Without A Plan We Fail


Recently I was ministering to a lady that was new to our area. She was from another state and had just moved here. She said she had to get out of an abusive marriage so she came to live with a relative and for some peace and quiet while she sorted out her thoughts.

I am always for trying to save a marriage. Unless the children are in an unsafe environment and the mom’s (or dad’s) safety is at risk, then I will mention the possibility of saving a marriage. As per my normal questions, I asked if there was any hope her marriage could be saved. She almost shouted at me,

“NO! I’ll never go back! Not after what he has put me through.”

I offered to take her through a program called “Choosing Wisely Before You Divorce.” It is about saving one’s marriage. I’ve used it several times. It has some thought provoking questions that help one sort through their feelings wisely before a couple divorces. I’ve seen several marriages saved with this program. If a marriage can’t be helped then this program gives helps for setting some boundaries for oneself as the couple moves towards divorce.

I asked her about her plans; her boundaries and what she would do if he followed her to our area. She had no plans. She had no boundaries, and I knew right then and there that she would go back to him. I knew because she had no plans; hadn’t set any boundaries and hadn’t been able to really think through the situation. She had only survived and probably had only been surviving for several years. Her brain was set on surviving in the moment.

If a person has not thought about how they will handle a potential encounter then when the other person, in this case the abusive husband, does show up they are clueless as to what to do. The person’s brain reverts back to the surviving mode. They can’t think long term or even about tomorrow.

Sure enough, within about a week or two the man showed up in our area. He called her several times a day, texted her even more, and asked to see their toddler and to see her. He got a job and a place to live. And, you guessed it, she went back to him. I don’t know what kind of abuse she had tolerated because we never got that far into the discussion.

How can you help parents who come to you in this situation?

  • First of all pray with them.
    • Pray for their physical safety.
    • Pray for their eyes to be opened to the dangers ahead.
    • Pray they calm down and turn to the Lord.
  • Make sure they are safe, comfortable and have someone to call upon if needed.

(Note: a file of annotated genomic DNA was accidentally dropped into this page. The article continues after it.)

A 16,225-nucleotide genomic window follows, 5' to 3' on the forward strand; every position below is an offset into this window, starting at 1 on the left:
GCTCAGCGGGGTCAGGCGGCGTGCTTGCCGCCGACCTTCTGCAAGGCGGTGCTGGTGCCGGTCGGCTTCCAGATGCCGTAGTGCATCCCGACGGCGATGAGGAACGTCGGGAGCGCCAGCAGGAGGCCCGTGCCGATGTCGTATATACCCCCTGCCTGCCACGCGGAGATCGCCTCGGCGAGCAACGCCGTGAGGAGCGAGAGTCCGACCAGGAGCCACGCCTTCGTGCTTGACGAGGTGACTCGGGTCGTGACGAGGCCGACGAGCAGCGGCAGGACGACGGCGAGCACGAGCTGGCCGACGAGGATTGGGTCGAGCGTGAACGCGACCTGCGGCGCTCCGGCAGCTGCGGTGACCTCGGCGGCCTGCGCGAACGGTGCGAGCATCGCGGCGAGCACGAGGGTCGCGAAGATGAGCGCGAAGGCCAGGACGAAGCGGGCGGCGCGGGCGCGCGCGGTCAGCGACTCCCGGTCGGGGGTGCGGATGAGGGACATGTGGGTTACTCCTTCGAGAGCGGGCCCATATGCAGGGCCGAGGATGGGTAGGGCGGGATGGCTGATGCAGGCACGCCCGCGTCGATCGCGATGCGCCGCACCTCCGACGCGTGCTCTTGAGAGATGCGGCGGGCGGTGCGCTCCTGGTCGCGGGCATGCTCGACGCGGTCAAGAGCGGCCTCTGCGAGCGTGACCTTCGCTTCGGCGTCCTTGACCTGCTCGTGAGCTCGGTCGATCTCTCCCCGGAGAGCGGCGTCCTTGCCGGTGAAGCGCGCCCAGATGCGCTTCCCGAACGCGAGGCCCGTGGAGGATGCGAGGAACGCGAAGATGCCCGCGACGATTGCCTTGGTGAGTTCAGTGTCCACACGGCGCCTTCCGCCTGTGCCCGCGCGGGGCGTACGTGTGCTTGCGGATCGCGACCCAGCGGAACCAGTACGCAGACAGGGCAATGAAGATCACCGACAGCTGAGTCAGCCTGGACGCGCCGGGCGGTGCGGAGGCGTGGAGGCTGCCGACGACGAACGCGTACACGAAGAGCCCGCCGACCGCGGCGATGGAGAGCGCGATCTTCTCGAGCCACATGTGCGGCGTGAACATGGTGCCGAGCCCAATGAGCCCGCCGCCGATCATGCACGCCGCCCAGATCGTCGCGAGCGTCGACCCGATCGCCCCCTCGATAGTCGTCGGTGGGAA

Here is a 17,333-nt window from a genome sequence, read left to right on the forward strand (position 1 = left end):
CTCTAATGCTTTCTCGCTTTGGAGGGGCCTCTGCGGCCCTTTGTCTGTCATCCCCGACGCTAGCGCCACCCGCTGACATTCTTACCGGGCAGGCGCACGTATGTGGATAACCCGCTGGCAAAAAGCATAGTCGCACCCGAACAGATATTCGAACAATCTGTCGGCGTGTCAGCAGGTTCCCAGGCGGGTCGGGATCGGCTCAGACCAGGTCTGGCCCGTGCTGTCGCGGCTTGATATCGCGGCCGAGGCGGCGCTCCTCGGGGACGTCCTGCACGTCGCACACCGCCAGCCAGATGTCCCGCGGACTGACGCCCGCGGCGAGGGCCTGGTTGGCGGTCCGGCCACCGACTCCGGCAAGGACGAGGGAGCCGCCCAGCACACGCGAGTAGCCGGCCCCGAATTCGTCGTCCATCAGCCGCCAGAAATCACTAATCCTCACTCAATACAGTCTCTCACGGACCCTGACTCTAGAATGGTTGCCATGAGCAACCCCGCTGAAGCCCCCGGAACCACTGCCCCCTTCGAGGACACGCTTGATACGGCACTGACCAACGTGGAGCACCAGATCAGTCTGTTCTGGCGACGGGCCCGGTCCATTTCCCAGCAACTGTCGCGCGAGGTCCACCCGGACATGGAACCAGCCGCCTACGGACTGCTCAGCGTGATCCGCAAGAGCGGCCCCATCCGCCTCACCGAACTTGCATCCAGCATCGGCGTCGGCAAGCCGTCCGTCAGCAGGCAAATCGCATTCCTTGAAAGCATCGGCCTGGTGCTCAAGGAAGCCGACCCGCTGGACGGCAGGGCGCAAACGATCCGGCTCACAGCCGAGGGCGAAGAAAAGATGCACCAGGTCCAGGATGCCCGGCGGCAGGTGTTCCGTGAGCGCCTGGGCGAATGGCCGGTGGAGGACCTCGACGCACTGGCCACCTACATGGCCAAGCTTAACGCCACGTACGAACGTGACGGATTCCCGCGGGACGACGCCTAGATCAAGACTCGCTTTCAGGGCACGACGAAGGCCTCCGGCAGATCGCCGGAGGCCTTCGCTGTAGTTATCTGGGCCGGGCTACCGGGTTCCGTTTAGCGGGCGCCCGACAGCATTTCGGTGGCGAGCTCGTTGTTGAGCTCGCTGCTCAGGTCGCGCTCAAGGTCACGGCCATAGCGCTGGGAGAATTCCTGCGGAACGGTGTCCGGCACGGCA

• Keep regular tabs on the single parent who might be struggling to find their boundaries. It sounds simple and you might be saying to yourself, “I just wouldn’t stick around for someone to abuse me – emotionally or physically.” But really, until you are in the situation and have lived in the situation for some time, you don’t know what you would say or do.
  • Empathize with this person. They need for you to feel what they are feeling.
  • Help them develop a plan.
  • Have them write out the plan and check on them to see what you can do to help them succeed.

One single mom told me she left nine different times from her physically abusive husband. When you’ve been beaten down and feel worthless and the person keeps telling you over and over how worthless and unlovable you are, then you might tend to start believing the lies.

While I’d like to say if you do this and this then the person will be set free, it doesn’t always work out that way. We lose some along the way. Like the mom who went back nine times before she found herself and her way out, some will wander back into the unhealthy relationship. Sometimes it is not safe for us to even contact them. All we can do in those situations is pray for the victim.

If children are involved, and there is any possibility they will be abused, watch the abuse or hear the domestic violence then you should call the child abuse hotline.

Some states have “In the presence of a child” law or decree. That means if the child is present, even if the child is asleep when domestic violence take place, an arrest can be made. The state of Utah explains it pretty explicitly.

“Depending on the facts, domestic violence in the presence of a child can be charged as a 3rd degree felony or a class B misdemeanor.”

Make sure you know your church’s policies in this area. Make sure your senior pastor knows about the situation.

This article is updated and adapted from an article originally published on Divorce Ministry 4 Kids on June 30, 2014.

Print Friendly, PDF & Email
Written by Linda Ranson Jacobs
Linda Ranson Jacobs is one of the forefront leaders in the area of children and divorce. She developed and created the DivorceCare for Kids programs. DC4K is an international program for churches to use to help children of divorced parents find healing within the arms of a loving church family. As a speaker, author, trainer, program developer and child care center owner, Linda has assisted countless families by modeling and acting on the healing love she has found in Jesus Christ. Linda offers support, encouragement and suggestions to help those working with the child of divorce. She serves as DC4K Ambassador (http://www.dc4k.org) and can be reached via email at ljacobs@dc4k.org. You can find additional articles from Linda on her blog at http://blog.dc4k.org/.